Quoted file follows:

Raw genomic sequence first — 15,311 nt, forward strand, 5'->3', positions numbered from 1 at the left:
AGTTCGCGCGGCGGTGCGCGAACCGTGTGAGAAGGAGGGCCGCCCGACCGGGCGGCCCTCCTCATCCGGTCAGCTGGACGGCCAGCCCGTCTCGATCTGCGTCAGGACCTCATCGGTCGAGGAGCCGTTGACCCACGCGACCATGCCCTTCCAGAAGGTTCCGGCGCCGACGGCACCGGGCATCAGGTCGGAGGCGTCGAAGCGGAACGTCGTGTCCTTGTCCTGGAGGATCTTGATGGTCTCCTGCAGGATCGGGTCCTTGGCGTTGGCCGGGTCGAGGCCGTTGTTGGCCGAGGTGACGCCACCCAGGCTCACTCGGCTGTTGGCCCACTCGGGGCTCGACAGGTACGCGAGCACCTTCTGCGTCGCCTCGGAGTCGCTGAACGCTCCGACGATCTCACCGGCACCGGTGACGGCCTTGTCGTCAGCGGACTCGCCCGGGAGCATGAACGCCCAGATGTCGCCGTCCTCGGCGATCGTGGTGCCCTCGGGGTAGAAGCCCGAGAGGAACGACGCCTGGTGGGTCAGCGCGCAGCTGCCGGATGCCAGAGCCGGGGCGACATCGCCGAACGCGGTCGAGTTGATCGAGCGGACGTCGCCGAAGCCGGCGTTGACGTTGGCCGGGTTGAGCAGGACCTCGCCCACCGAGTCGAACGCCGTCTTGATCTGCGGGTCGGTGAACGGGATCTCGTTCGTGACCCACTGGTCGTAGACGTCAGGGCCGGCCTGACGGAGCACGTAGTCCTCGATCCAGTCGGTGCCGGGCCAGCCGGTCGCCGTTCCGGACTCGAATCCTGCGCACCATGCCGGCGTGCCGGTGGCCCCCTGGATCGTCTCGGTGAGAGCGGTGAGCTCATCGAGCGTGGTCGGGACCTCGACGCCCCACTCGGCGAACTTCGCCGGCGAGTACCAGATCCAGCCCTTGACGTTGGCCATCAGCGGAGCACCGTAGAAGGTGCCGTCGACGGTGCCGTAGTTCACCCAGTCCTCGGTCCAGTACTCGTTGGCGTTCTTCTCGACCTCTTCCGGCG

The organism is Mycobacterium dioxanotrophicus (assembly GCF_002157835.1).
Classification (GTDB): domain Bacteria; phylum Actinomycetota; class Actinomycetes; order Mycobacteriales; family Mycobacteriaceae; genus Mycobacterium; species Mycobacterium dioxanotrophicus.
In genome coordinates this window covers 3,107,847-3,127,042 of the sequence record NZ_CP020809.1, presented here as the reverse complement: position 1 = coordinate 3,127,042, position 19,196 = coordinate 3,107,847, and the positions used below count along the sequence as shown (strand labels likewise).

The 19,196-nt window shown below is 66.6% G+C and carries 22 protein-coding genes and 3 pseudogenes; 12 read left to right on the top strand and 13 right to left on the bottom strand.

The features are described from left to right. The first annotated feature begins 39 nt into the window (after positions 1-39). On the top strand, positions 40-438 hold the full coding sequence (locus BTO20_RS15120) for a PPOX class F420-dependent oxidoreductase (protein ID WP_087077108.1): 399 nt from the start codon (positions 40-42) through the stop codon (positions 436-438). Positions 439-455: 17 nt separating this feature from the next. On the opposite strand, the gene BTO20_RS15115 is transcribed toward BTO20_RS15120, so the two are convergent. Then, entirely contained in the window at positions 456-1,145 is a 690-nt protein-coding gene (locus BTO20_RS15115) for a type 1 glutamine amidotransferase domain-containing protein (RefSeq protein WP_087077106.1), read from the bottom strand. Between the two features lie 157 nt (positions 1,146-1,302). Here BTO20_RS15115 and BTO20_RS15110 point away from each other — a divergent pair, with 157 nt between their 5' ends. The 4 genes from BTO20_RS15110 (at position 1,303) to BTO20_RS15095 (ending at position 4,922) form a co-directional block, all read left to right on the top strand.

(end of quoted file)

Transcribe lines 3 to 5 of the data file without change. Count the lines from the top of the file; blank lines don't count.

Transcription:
The organism is Mycobacterium dioxanotrophicus (assembly GCF_002157835.1).
Classification (GTDB): domain Bacteria; phylum Actinomycetota; class Actinomycetes; order Mycobacteriales; family Mycobacteriaceae; genus Mycobacterium; species Mycobacterium dioxanotrophicus.
In genome coordinates this window covers 3,107,847-3,127,042 of the sequence record NZ_CP020809.1, presented here as the reverse complement: position 1 = coordinate 3,127,042, position 19,196 = coordinate 3,107,847, and the positions used below count along the sequence as shown (strand labels likewise).